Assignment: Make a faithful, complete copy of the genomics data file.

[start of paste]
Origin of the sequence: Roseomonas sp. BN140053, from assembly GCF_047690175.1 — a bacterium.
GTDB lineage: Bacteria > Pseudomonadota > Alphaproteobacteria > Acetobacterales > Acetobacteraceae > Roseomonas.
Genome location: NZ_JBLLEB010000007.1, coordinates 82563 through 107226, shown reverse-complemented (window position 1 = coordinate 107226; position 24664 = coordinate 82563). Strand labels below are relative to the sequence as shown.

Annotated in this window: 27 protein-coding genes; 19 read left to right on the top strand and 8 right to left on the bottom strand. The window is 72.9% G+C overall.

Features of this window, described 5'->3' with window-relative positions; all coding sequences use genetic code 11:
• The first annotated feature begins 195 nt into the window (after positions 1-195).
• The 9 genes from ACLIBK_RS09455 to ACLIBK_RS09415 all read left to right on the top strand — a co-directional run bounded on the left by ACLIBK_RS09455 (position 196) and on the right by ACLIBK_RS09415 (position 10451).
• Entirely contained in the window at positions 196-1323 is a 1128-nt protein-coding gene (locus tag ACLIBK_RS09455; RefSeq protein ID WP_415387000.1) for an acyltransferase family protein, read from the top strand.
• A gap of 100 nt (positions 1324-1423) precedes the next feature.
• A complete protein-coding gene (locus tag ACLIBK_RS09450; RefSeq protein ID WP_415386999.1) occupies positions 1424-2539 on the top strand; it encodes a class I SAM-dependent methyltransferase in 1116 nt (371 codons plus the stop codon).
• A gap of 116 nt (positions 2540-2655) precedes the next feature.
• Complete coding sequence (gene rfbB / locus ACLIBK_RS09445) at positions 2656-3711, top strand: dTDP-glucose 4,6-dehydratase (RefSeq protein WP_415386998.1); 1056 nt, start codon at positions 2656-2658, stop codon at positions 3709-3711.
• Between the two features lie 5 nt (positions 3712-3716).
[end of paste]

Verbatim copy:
Origin of the sequence: Roseomonas sp. BN140053, from assembly GCF_047690175.1 — a bacterium.
GTDB lineage: Bacteria > Pseudomonadota > Alphaproteobacteria > Acetobacterales > Acetobacteraceae > Roseomonas.
Genome location: NZ_JBLLEB010000007.1, coordinates 82563 through 107226, shown reverse-complemented (window position 1 = coordinate 107226; position 24664 = coordinate 82563). Strand labels below are relative to the sequence as shown.

Annotated in this window: 27 protein-coding genes; 19 read left to right on the top strand and 8 right to left on the bottom strand. The window is 72.9% G+C overall.

Features of this window, described 5'->3' with window-relative positions; all coding sequences use genetic code 11:
• The first annotated feature begins 195 nt into the window (after positions 1-195).
• The 9 genes from ACLIBK_RS09455 to ACLIBK_RS09415 all read left to right on the top strand — a co-directional run bounded on the left by ACLIBK_RS09455 (position 196) and on the right by ACLIBK_RS09415 (position 10451).
• Entirely contained in the window at positions 196-1323 is a 1128-nt protein-coding gene (locus tag ACLIBK_RS09455; RefSeq protein ID WP_415387000.1) for an acyltransferase family protein, read from the top strand.
• A gap of 100 nt (positions 1324-1423) precedes the next feature.
• A complete protein-coding gene (locus tag ACLIBK_RS09450; RefSeq protein ID WP_415386999.1) occupies positions 1424-2539 on the top strand; it encodes a class I SAM-dependent methyltransferase in 1116 nt (371 codons plus the stop codon).
• A gap of 116 nt (positions 2540-2655) precedes the next feature.
• Complete coding sequence (gene rfbB / locus ACLIBK_RS09445) at positions 2656-3711, top strand: dTDP-glucose 4,6-dehydratase (RefSeq protein WP_415386998.1); 1056 nt, start codon at positions 2656-2658, stop codon at positions 3709-3711.
• Between the two features lie 5 nt (positions 3712-3716).